A myelogram uses X-rays and a special dye called contrast material to make pictures of the bones and the fluid-filled space (subarachnoid space) between the bones in your spine (spinal canal). A myelogram may be done to find a tumor, an infection, problems with the spine such as a herniated disc, or narrowing of the spinal canal caused by arthritis.
The spinal canal holds the spinal cord, spinal nerve roots, and the subarachnoid space.
During the test, a dye is put into the subarachnoid space with a thin needle. The dye moves through the space so the nerve roots and spinal cord can be seen more clearly. Pictures may be taken before and after the dye is used. To get more information from the test, a CT scan is often done after the X-rays, while the dye is still in your body.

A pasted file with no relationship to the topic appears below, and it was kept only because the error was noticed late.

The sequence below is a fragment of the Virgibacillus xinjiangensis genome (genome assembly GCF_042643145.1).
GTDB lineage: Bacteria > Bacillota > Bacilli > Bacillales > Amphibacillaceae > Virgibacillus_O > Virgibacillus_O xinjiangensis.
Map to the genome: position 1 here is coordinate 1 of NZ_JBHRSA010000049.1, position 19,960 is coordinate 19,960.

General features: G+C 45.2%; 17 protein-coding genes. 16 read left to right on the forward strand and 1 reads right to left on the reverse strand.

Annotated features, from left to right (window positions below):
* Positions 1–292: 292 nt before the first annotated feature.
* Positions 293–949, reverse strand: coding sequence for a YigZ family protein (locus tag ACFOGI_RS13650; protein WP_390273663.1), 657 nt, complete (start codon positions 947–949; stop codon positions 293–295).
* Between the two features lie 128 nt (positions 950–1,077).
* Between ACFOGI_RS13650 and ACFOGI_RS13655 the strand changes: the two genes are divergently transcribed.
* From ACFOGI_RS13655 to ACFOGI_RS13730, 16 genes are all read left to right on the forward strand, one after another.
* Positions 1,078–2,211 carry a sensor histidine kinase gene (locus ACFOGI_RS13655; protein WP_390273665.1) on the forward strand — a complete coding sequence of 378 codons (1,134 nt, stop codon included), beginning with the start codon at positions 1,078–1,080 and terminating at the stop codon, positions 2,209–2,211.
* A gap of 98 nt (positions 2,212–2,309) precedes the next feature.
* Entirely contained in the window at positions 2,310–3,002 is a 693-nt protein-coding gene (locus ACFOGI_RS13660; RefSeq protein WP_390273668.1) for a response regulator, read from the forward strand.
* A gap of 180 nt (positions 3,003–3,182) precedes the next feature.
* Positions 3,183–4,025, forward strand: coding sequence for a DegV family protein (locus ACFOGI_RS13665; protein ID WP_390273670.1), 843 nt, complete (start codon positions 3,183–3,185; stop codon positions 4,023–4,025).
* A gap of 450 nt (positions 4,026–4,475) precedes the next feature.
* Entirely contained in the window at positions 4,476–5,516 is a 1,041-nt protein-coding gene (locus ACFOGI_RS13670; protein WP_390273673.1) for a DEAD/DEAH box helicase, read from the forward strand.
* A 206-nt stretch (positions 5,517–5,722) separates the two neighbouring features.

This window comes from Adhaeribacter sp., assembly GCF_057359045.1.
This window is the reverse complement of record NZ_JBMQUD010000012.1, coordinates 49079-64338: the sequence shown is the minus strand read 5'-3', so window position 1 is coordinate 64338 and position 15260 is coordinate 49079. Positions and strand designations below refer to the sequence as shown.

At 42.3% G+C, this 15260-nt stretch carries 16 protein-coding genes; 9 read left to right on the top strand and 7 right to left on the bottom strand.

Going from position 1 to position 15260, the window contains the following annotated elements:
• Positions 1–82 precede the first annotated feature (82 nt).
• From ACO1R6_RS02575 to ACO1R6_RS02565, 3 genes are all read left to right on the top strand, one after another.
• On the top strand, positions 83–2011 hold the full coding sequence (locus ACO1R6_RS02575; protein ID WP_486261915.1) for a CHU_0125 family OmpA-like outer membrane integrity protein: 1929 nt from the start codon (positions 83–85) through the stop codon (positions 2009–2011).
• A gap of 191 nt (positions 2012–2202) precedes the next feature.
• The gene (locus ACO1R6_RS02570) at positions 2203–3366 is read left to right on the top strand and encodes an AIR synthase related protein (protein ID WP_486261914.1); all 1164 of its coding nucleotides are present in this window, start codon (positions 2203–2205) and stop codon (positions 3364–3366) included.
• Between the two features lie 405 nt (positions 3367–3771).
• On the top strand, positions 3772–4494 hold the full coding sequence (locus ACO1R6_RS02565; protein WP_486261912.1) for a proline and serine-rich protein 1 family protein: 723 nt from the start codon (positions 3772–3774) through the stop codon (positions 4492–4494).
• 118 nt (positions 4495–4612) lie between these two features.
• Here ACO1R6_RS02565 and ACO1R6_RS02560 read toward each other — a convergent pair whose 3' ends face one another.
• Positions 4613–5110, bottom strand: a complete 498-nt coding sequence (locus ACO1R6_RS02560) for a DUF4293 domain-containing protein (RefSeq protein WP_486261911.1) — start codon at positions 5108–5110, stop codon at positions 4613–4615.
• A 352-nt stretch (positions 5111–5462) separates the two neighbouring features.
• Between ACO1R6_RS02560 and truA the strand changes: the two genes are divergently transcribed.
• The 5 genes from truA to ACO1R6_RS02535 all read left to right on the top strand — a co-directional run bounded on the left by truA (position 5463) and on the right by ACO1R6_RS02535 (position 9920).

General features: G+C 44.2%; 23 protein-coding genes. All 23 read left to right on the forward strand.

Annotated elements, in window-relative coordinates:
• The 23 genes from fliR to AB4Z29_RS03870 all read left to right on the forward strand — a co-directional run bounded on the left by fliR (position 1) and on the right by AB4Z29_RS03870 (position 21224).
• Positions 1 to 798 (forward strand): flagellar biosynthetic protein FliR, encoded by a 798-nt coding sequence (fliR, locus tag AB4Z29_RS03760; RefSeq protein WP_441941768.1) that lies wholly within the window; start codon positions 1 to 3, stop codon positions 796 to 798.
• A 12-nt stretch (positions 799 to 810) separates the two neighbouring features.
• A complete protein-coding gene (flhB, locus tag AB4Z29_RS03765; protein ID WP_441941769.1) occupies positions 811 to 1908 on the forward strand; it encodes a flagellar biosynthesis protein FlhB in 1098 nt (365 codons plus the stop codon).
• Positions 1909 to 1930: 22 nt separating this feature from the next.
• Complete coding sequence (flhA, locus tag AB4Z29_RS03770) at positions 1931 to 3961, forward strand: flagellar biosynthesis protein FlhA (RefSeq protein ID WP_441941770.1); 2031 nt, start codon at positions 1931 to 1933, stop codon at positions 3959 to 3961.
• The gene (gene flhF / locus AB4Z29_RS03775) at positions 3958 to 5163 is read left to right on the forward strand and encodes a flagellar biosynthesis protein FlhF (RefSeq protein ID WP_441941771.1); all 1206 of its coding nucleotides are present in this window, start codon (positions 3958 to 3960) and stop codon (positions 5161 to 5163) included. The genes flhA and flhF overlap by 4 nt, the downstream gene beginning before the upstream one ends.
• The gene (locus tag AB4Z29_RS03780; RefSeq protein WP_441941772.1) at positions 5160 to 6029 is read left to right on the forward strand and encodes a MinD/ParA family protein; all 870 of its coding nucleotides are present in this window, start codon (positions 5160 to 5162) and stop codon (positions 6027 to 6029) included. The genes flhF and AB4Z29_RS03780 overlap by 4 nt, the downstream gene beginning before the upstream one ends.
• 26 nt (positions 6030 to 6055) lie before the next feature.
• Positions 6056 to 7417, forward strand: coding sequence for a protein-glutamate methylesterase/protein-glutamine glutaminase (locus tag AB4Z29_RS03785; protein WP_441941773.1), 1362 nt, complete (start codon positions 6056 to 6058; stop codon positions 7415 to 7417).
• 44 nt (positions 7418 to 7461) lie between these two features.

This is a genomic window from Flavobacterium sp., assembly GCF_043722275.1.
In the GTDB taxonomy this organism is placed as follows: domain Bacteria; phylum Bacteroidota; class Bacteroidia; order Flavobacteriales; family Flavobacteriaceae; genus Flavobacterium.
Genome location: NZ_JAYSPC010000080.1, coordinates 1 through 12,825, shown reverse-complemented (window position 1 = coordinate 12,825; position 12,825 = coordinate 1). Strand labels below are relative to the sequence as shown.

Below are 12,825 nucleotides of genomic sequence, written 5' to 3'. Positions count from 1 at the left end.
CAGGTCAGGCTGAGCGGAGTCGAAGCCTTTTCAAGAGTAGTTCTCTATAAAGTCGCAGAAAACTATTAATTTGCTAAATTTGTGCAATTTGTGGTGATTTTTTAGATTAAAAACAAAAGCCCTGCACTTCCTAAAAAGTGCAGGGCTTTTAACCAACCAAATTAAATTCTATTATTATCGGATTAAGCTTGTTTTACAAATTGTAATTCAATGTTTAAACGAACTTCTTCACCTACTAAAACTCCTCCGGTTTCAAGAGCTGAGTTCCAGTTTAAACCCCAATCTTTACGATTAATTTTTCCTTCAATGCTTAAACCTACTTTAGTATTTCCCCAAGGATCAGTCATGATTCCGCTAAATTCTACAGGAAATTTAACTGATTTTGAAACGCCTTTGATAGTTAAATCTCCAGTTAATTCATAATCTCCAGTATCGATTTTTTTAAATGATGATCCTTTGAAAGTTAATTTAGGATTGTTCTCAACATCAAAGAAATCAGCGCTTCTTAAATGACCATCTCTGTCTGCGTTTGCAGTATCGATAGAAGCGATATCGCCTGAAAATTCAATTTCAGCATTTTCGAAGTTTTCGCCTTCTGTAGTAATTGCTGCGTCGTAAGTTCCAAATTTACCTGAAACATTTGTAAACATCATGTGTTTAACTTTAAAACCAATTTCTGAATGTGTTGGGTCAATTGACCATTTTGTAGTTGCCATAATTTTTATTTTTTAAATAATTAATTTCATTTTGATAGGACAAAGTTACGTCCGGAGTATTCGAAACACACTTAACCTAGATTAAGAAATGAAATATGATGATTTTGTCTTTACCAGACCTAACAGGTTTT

Why It Is Done
A myelogram is done to check for:
- The cause of arm or leg numbness, weakness, or pain.
- Narrowing of the spinal canal (spinal stenosis).
- A tumor or infection causing problems with the spinal cord or nerve roots.
- A spinal disc that has ruptured (herniated disc).
Inflammation of the membrane that covers the brain and spinal cord.
- Problems with the blood vessels to the spine.
A myelogram may help find the cause of pain that cannot be found by other tests, such as an MRI or a CT scan.